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Ghosts is a civil war of ideas, with Mrs. Alving as the contested territory. Oswald is fighting for the South (Paris, we mean) – sunshine, individualism, and free will. Pastor Manders is fighting for the North (Norway), which is represented by duty, propriety, conformity. It's clear from the character portrayals that Ibsen is on Oswald's side. While Mrs. Alving and Oswald are tragic characters with whom we sympathize, Pastor Manders is portrayed like a comedic clown. He has a number of lines that seem hypocritical, like when he advises Mrs. Alving to keep quiet about her library:
MANDERS. Besides, I of course do not deny that there may be much that is attractive in such books. Nor can I blame you for wishing to keep up with the intellectual movements that are said to be going on in the great world-where you have let your son pass so much of his life. But –
MRS. ALVING. But?
MANDERS. [Lowering his voice.] But one should not talk about it, Mrs. Alving. (1.179-181)
This advice is just one of the many moments in which Manders advocates keeping up proper appearances, no matter what the reality of the situation may be. He's long on moral pomposity – just take a look at his sermon near the end of Act 1 – but very short on moral strength. It seems like Pastor Manders is one in a long line of cowardly men in Ibsen's body of work. As is the case with Tesman in Hedda Gabler and Torvald Helmer in A Doll's House, the Pastor's reputation is the most important thing to him. This obsession shows up again and again. We see it in his refusal to stay at the Alving estate, his insistence on declining insurance for the Orphanage, his encouragement of Mrs. Alving's deception about her husband, and of course, his final, surrender to Engstrand. Engstrand has intimidated the Pastor into thinking he (Pastor Manders) will be blamed for the Orphanage fire. In the excerpt below, Engstrand offers the solution that will preserve the Pastor's name – funding the Sailors' Home (a brothel) in exchange for Engstrand taking the blame for the fire:
ENGSTRAND. Jacob Engstrand may be likened to a sort of a guardian angel, he may, your Reverence.
MANDERS. No, no; I really cannot accept that.
ENGSTRAND. Oh, that'll be the way of it, all the same. I know a man as has taken others' sins upon himself before now, I do.
MANDERS. Jacob! [Wrings his hand.] Yours is a rare nature. Well, you shall be helped with your Sailors' Home. That you may rely upon. (3.69-72)
It's hard to imagine, but Mrs. Alving once had a crush on Pastor Manders. Maybe she was attracted to his ideals, maybe she wanted to protect him, or maybe she just had a thing for a man in a white collar. Whatever it may be, there are still vestiges of the old feeling between them – at least at the beginning of the play. She teases him for staying at the inn, assuring him that the hormones aren't what they used to be: "[Suppressing a smile.] Are you really not to be persuaded, even now, to pass the night under my roof? […] I really should have thought we two old people – " (1.148-150). He must be fearful either that she'll make a move or that people will say she did. Pastor Manders won't admit his attraction to her, and paints her as the sinner, with himself as the saint:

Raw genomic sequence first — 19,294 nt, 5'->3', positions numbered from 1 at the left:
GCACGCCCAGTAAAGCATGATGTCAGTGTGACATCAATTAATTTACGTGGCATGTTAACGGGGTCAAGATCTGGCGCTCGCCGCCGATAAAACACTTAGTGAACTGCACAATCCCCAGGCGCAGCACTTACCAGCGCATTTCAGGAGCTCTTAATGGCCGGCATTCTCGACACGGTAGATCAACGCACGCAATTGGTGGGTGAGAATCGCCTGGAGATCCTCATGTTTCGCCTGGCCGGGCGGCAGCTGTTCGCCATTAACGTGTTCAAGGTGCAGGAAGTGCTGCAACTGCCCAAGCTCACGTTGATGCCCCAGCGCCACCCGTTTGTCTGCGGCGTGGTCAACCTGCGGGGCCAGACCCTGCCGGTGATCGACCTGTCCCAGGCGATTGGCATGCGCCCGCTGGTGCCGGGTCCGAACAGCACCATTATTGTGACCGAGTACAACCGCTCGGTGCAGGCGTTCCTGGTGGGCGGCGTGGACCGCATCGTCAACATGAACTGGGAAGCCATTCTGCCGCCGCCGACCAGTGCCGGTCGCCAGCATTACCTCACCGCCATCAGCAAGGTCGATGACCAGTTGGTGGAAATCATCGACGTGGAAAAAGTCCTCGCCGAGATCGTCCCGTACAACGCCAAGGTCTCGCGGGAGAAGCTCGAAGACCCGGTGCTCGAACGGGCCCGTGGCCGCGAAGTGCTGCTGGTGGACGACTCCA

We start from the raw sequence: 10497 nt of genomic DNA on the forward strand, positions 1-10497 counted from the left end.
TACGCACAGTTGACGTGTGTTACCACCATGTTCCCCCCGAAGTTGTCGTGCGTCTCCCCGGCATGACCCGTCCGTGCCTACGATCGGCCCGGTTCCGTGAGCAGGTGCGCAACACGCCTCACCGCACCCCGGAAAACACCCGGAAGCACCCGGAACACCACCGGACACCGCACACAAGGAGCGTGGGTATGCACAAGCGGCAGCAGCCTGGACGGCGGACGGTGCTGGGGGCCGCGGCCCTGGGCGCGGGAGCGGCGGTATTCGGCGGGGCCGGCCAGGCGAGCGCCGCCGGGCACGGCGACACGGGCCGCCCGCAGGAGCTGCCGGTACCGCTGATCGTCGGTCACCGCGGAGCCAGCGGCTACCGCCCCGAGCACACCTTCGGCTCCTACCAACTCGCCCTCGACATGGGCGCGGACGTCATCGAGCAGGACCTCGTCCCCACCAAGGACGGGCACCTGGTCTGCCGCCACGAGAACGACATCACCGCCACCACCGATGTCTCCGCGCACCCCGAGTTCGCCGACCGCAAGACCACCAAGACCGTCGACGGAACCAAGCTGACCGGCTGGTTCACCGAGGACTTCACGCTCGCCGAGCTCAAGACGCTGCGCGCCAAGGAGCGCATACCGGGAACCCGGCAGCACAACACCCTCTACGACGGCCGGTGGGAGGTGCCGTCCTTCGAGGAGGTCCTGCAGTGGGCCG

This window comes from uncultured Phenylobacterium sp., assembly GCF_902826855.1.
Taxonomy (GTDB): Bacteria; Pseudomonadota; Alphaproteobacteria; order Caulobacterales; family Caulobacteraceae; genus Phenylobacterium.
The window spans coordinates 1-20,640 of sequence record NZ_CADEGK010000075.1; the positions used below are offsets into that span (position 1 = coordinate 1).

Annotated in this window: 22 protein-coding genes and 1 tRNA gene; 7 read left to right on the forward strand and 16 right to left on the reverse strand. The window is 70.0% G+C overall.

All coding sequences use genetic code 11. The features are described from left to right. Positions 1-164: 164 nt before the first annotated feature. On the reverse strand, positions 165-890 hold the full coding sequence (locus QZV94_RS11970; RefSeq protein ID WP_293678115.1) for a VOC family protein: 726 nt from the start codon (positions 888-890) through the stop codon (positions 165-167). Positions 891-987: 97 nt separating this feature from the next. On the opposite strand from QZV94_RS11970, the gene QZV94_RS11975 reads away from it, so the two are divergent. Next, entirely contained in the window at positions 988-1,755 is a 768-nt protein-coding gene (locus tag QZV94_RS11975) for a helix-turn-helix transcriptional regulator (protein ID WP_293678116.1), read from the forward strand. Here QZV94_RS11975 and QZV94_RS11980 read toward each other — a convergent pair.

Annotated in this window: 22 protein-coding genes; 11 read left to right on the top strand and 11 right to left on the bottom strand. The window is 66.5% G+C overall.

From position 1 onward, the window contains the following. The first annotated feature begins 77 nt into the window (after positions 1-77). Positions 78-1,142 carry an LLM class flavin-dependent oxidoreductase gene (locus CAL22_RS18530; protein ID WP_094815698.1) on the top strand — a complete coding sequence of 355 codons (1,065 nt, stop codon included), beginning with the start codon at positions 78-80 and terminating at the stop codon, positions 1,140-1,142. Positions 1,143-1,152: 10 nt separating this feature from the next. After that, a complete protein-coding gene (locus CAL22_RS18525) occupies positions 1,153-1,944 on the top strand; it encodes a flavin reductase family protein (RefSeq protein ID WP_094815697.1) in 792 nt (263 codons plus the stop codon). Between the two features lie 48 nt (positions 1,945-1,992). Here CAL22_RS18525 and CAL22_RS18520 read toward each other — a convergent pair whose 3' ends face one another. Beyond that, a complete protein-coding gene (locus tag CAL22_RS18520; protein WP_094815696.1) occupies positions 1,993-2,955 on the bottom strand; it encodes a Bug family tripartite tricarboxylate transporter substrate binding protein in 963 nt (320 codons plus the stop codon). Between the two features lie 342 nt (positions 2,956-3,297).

MANDERS. When you went astray, and came to me crying, "Here I am; take me!" I commanded you, saying, "Woman, go home to your lawful husband." Was that a crime?
MRS. ALVING. Yes, I think so.
MANDERS. We two do not understand each other.
MRS. ALVING. Not now, at any rate.
MANDERS. Never – never in my most secret thoughts have I regarded you otherwise than as another's wife.
MRS. ALVING. Oh – indeed?
MANDERS. Helen – !
MRS. ALVING. People so easily forget their past selves. (2.94-101)
For Mrs. Alving, her escape from Captain Alving and embrace of Pastor Manders was an opportunity for love and mutual respect. With his rule-oriented mind, Manders saw it only as an opportunity to test the strength of his principles. In his opinion, he passed. But Mrs. Alving grows to see his outlook as formulaic, inflexible and unreal. She dismisses him near the beginning of Act 3, with a formal – and final – "Goodbye, Pastor Manders" (3.77).
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